Religion, in One Way or Another, Is Part of America’s Social Contract

September 23, 2019 | Suzanne Garment
About the author: Suzanne Garment, who was the chief operating officer of the Institute for the Study of Global Anti-Semitism and Policy, is a visiting scholar at Indiana University. She is writing, with Leslie Lenkowsky, a book about the politics of American philanthropy.

Surveying the deep divisions and intense passions that have seized American public discourse since 2016, and some of the attacks on traditional politics from both right and left, Suzanne Garment sees a threat to the country’s underlying social contract, which she terms the “American deal.” Garment defines this deal “as a set of political ideas that have persisted in this country over the past couple of centuries and, most of the time, have kept our political arrangements from falling apart.” Of the twelve rules she enumerates as constituting this deal, the fourth is that “most Americans are religious, more or less.”

Today, lots of people are more inclined to call it “spiritual”; certainly large numbers of citizens have drifted away from organized religious denominations. As a result, we’re surprised when we get seemingly anomalous news, like the story of female religious orders that are growing once more because millennials are interested in becoming nuns.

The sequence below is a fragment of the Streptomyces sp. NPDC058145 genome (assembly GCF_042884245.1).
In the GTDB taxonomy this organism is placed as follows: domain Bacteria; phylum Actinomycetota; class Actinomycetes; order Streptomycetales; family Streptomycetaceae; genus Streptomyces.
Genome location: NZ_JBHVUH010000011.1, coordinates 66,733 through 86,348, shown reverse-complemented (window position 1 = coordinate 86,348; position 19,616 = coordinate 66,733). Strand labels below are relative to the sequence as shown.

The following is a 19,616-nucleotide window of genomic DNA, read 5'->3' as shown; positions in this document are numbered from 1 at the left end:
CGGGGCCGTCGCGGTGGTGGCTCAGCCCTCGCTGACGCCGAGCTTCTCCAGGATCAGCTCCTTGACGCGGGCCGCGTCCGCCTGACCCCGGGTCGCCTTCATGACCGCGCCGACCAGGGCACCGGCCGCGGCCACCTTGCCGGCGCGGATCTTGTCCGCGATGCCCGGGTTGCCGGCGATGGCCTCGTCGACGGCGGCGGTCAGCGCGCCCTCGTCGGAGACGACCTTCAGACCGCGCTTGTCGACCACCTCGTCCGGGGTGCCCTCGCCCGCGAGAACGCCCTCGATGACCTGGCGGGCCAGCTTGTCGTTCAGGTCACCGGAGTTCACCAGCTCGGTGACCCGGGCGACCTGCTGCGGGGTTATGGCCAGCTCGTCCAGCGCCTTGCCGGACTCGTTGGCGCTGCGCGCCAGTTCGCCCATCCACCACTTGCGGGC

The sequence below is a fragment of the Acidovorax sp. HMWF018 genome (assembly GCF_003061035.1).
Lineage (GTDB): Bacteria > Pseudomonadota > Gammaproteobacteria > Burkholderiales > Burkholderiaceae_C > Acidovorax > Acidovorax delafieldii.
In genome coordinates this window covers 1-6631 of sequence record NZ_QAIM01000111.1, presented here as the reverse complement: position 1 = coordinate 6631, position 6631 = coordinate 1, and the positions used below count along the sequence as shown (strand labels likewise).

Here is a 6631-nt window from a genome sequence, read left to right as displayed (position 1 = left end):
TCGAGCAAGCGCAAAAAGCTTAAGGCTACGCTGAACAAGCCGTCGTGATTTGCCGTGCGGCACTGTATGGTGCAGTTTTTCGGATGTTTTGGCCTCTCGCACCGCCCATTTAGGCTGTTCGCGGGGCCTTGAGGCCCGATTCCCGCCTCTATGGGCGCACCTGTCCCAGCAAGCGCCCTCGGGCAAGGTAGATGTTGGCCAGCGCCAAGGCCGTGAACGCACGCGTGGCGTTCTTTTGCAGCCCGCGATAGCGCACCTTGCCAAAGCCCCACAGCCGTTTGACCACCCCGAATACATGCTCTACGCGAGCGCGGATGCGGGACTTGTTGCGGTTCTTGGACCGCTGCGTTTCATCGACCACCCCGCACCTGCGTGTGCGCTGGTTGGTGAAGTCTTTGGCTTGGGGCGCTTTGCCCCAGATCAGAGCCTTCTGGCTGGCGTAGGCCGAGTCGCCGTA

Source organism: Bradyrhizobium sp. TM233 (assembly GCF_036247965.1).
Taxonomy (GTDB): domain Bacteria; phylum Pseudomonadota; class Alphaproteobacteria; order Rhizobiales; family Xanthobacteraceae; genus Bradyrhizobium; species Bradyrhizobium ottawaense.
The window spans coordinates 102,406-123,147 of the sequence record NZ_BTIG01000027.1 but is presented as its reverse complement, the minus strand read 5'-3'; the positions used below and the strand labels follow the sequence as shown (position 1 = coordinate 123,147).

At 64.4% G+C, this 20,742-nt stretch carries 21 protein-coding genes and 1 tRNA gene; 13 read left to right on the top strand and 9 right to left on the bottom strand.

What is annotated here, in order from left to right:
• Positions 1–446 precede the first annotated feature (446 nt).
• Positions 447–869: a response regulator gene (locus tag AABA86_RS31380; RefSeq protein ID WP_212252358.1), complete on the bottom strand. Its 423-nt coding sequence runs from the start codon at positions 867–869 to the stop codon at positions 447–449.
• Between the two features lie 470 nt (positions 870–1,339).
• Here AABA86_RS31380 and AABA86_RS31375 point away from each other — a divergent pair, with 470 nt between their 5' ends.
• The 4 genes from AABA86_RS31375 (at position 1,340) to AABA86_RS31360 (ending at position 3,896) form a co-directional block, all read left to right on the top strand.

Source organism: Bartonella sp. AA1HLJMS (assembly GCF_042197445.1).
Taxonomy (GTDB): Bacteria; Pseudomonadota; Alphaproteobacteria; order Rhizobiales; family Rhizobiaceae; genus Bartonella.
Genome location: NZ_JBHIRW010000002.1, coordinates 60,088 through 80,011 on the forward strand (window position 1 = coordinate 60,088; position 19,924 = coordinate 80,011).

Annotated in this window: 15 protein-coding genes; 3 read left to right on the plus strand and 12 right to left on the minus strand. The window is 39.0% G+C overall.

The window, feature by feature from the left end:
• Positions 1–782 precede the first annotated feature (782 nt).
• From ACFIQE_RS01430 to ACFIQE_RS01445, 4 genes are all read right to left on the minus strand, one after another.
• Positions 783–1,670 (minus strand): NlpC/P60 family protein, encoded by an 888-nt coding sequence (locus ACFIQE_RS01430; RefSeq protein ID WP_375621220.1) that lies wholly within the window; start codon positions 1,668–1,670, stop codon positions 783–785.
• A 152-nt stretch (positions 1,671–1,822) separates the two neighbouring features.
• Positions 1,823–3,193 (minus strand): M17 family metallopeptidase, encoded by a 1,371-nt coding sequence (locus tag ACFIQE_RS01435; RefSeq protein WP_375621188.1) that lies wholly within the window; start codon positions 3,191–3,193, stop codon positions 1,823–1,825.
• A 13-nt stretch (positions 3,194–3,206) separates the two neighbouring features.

Moreover, numbers aren’t the sole measure of the influence; there’s nothing like religion to remind us of the salience of intensity. Sometimes the story is that religious influence has prompted a state legislature to ban abortion after a term of eight weeks; sometimes the news is about Muslim, Jewish, and Christian clergy joining together to guard a sanctuary after a hate crime.

Almost nothing is embedded more deeply than religion in the American fabric. Other elements of the Bill of Rights may have equal respect, and at least one item—the Second Amendment—periodically explodes in importance, as it’s exploding now. But none of them matches religion, unruly and unpredictable, as an ineradicable part of the deal.

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